Name: Adam Bernard Home: Fairfield, Connecticut, United States About Me: Entertainment journalist with 20 years of experience. Supporter of indie music. Lover of day baseball, and B-movies. Part time ninja. Kicked cancer’s ass. My memoir, ChemBro, is out now!
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Some people may know that Natalie Imbruglia’s classic hit “Torn” was a cover, but did you know she was actually the FOURTH artist to record, and release, the song?
Yup. It’s time to get into a deep dive on one of the most iconic songs of the ‘90s.
“Torn” was written in 1993 by Scott Cutler and Anne Preven of the Los Angeles-based band Ednaswap, along with songwriter and producer Phil Thornalley. Ednaswap, however, wasn’t the first act to release the song. That honor ended up going to Danish pop singer Lis Sørensen, who released a Danish language version of “Torn” titled “Brændt” shortly after the original was written.
Sørensen was a veteran artist at the time, having been in bands in the ‘70s, and with a solo career that dated back to 1983. By the time she released “Brændt” she was six solo albums deep.
“Brændt” bears a close resemblance to what would become Imbruglia’s version of “Torn,” although the production has more of an international flavor.
In 1995 Ednaswap would release what should be considered the original version of “Torn.”
The cadence is familiar, although Ednaswap’s vision for “Torn” was clearly as a rock song. Additionally, Preven’s vocals make the pain of Ednaswap’s “Torn” a more mature pain, versus the near innocence of Imbruglia’s version.
Although Ednaswap would cease to be a band by the time the ‘90s came to a close, Cutler and Preven continued to writing music together, collaborating with everyone from Madonna to Beyonce. Cutler was even nominated for an Oscar for the song “Listen” from the movie Dreamgirls.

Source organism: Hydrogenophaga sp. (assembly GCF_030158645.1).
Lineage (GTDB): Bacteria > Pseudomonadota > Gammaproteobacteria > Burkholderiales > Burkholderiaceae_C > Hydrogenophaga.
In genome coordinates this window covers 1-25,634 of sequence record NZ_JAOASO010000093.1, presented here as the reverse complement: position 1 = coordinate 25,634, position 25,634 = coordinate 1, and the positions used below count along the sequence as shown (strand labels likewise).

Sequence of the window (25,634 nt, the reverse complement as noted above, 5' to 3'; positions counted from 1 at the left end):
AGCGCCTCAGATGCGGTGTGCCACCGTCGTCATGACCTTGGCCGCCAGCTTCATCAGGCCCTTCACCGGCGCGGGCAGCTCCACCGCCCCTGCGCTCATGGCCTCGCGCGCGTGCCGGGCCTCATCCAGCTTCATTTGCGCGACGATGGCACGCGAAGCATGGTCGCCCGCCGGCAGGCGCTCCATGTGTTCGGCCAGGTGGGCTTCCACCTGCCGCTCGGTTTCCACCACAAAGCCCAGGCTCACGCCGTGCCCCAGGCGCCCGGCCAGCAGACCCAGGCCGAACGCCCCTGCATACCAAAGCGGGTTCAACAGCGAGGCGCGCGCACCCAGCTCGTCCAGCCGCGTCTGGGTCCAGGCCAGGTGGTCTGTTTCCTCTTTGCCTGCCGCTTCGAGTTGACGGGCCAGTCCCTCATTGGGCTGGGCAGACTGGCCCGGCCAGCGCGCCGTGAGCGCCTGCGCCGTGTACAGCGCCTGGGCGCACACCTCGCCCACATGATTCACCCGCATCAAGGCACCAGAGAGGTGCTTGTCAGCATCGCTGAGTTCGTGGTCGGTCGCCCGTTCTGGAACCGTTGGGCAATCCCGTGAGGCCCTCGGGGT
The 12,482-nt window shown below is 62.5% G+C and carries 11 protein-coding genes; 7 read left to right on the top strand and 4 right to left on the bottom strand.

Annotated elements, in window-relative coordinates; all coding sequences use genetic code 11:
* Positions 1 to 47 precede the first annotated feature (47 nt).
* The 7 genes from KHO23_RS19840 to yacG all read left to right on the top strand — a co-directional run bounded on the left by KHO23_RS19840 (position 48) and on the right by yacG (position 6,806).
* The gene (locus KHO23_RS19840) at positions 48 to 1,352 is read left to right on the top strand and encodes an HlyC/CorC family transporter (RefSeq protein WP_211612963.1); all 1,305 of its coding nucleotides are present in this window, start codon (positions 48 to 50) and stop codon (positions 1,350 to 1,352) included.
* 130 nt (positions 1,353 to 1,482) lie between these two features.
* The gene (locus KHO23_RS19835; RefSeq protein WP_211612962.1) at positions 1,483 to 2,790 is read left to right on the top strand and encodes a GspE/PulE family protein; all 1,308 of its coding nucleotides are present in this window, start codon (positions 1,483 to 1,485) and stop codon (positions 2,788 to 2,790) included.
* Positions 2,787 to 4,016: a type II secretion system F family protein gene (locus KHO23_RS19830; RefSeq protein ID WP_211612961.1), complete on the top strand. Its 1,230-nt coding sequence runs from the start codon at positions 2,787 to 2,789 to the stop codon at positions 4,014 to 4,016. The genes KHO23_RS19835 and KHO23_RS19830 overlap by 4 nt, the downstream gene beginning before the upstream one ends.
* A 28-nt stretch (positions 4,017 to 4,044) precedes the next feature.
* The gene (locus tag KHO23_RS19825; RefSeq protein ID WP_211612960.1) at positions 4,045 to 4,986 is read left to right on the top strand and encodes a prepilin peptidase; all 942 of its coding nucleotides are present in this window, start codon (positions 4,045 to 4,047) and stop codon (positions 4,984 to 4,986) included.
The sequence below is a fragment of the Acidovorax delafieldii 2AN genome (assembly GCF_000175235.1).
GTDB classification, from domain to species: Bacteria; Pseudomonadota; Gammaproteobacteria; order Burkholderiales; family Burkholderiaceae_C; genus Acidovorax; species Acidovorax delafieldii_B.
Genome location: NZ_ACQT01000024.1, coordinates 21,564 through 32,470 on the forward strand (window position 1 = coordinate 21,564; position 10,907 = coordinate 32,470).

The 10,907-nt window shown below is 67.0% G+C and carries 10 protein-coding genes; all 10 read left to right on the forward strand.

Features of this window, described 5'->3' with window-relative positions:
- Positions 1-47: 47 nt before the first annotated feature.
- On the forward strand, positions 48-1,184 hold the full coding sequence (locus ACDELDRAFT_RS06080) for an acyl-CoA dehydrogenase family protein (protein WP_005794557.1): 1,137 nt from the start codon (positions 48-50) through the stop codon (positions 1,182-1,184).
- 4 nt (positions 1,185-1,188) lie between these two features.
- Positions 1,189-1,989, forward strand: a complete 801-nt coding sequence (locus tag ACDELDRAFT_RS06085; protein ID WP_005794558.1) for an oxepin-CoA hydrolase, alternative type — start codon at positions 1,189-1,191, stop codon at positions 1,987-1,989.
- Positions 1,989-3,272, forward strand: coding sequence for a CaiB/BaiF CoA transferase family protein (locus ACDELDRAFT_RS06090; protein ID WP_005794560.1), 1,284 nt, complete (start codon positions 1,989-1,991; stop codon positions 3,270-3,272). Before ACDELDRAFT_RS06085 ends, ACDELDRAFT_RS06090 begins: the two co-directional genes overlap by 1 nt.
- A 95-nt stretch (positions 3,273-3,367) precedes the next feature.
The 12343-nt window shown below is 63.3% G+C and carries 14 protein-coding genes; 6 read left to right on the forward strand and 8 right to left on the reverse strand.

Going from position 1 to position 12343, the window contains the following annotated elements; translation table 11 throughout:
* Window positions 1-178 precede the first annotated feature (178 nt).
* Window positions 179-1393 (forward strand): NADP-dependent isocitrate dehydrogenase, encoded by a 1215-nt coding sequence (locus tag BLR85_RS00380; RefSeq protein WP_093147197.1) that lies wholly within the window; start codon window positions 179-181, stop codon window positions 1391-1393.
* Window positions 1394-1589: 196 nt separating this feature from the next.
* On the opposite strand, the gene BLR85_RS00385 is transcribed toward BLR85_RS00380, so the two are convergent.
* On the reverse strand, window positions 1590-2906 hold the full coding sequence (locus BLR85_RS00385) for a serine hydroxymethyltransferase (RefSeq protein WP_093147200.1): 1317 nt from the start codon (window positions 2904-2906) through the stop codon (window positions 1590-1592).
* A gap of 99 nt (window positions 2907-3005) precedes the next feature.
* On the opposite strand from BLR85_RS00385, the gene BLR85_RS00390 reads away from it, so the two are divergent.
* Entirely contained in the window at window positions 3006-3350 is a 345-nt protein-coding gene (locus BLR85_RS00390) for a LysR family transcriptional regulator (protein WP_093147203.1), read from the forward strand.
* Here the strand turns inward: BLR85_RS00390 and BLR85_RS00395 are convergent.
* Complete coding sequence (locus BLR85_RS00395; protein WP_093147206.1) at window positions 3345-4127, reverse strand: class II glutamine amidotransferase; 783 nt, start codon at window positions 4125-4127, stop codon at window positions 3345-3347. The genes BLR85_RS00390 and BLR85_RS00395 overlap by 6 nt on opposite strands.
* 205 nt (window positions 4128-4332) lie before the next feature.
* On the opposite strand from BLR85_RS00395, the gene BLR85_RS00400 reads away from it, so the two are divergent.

In 2007 the dynamic duo teamed up with songwriter and producer Josh Abraham to launch PULSE Recording, as well as PULSE Management, and Songs of PULSE. PULSE’s client roster has co-written hits for Katy Perry, Neon Trees, and Taio Cruz, among others.
Getting back to “Torn,” just one year after Ednaswap released the song, American-Norwegian artist Trine Rein covered it as a pop song. With Sørensen’s version clearly serving as inspiration, Rein’s 1996 version had a slightly more American Top 40 feel to it, and sounds like it may have provided the blueprint for Imbruglia’s cover.
Rein saw most of her success overseas, where she racked up the vast majority of her album sales, which have totaled over one million over the course of her career. Her debut album, Finders, Keepers, came out in 1993, and saw a huge boost from the Olympics being in Lillehammer in 1994, as the Winter Games made Norway a hotspot for foreign press.
Her popularity, however, began to wane by the time 1996 came around, and her sophomore album, Beneath My Skin, only sold around half as many copies as Finders, Keepers. Norway still showed support, as the album debuted at #1 there, so her version of “Torn” did make some noise internationally, but it would be another year before we’d hear the iconic version of the song that would take over the world.
In the fall of 1997 it happened. We were introduced to a young Australian actress turned singer named Natalie Imbruglia. Teaming up with Phil Thornalley – one of the original songwriters, and the original producer of “Torn” – Imbruglia would release the version of “Torn” we still sing along to today.
Where Ednaswap’s version had some anger underneath it, Imbruglia’s version is tinged with both innocence, and sadness.
The video for the song would become one of the defining visuals of the ‘90s.
While “Torn” was the first single from Imbruglia’s debut album, Left of the Middle, it wasn’t released as a physical single in the U.S. At the time, that meant that while “Torn” spent 11 consecutive weeks at #1 on the Hot 100 Airplay chart in the spring of 1998, it was never on the Billboard Hot 100 during that time, as Billboard required a physical single to have been released in order to chart on the Hot 100.
Billboard would change this rule, but that change didn’t happen until “Torn” was on the decline, which is why in Billboard Hot 100 history Imbruglia’s legendary cover only charted for two weeks, peaking at #42, despite being the most played song in the country for nearly three months.
The Aussie songstress, who has quite a bit of original work to her name, still enjoys performing a cover or two. In fact, in 2015 she released an entire album of covers titled Male, where all the songs were originally made famous by male-led acts. The project featured her standout version of Daft Punk’s “Instant Crush.”
“Torn” continues to be covered by musicians of all genres of music, but Imbruglia’s version will always stand alone as an iconic part of both music history, and music video history, memorable for all the right reasons, and one of the pinnacles of ‘90s pop.